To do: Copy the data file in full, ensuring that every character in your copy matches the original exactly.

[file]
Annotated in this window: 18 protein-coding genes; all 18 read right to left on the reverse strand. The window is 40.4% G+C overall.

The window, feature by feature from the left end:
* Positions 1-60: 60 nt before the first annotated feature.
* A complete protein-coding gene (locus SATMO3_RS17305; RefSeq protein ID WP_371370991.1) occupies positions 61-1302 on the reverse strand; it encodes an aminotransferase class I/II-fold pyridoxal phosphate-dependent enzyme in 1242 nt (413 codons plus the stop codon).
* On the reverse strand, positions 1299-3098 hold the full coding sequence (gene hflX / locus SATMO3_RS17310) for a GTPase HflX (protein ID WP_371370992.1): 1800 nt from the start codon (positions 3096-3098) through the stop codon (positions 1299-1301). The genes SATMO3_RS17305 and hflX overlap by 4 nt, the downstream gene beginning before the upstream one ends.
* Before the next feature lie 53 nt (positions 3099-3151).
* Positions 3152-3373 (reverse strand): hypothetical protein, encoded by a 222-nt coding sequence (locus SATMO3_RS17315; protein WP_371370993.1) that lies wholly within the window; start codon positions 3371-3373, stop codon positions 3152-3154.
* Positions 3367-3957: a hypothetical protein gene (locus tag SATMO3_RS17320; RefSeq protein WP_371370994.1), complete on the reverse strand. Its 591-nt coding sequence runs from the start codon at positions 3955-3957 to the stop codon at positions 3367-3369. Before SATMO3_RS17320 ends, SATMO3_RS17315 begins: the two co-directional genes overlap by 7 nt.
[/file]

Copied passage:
Annotated in this window: 18 protein-coding genes; all 18 read right to left on the reverse strand. The window is 40.4% G+C overall.

The window, feature by feature from the left end:
* Positions 1-60: 60 nt before the first annotated feature.
* A complete protein-coding gene (locus SATMO3_RS17305; RefSeq protein ID WP_371370991.1) occupies positions 61-1302 on the reverse strand; it encodes an aminotransferase class I/II-fold pyridoxal phosphate-dependent enzyme in 1242 nt (413 codons plus the stop codon).
* On the reverse strand, positions 1299-3098 hold the full coding sequence (gene hflX / locus SATMO3_RS17310) for a GTPase HflX (protein ID WP_371370992.1): 1800 nt from the start codon (positions 3096-3098) through the stop codon (positions 1299-1301). The genes SATMO3_RS17305 and hflX overlap by 4 nt, the downstream gene beginning before the upstream one ends.
* Before the next feature lie 53 nt (positions 3099-3151).
* Positions 3152-3373 (reverse strand): hypothetical protein, encoded by a 222-nt coding sequence (locus SATMO3_RS17315; protein WP_371370993.1) that lies wholly within the window; start codon positions 3371-3373, stop codon positions 3152-3154.
* Positions 3367-3957: a hypothetical protein gene (locus tag SATMO3_RS17320; RefSeq protein WP_371370994.1), complete on the reverse strand. Its 591-nt coding sequence runs from the start codon at positions 3955-3957 to the stop codon at positions 3367-3369. Before SATMO3_RS17320 ends, SATMO3_RS17315 begins: the two co-directional genes overlap by 7 nt.